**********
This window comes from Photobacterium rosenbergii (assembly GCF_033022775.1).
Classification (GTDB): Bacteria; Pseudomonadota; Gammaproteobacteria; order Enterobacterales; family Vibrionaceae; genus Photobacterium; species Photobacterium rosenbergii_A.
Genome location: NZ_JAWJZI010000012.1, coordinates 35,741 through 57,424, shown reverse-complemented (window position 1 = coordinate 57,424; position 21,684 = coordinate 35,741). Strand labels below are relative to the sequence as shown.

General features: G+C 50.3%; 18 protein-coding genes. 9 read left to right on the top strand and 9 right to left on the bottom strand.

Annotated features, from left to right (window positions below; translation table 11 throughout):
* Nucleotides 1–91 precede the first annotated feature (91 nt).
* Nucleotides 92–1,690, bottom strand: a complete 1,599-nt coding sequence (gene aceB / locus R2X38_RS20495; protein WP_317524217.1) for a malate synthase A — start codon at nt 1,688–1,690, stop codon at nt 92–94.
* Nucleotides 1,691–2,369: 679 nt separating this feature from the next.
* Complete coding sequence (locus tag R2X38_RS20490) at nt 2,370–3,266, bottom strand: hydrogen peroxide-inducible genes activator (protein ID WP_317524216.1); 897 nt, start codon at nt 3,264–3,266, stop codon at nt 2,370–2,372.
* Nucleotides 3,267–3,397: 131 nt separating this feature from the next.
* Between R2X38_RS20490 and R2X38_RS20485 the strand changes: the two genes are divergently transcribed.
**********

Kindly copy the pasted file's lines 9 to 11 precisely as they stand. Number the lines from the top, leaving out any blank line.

* Complete coding sequence (locus tag R2X38_RS20490) at nt 2,370–3,266, bottom strand: hydrogen peroxide-inducible genes activator (protein ID WP_317524216.1); 897 nt, start codon at nt 3,264–3,266, stop codon at nt 2,370–2,372.
* Nucleotides 3,267–3,397: 131 nt separating this feature from the next.
* Between R2X38_RS20490 and R2X38_RS20485 the strand changes: the two genes are divergently transcribed.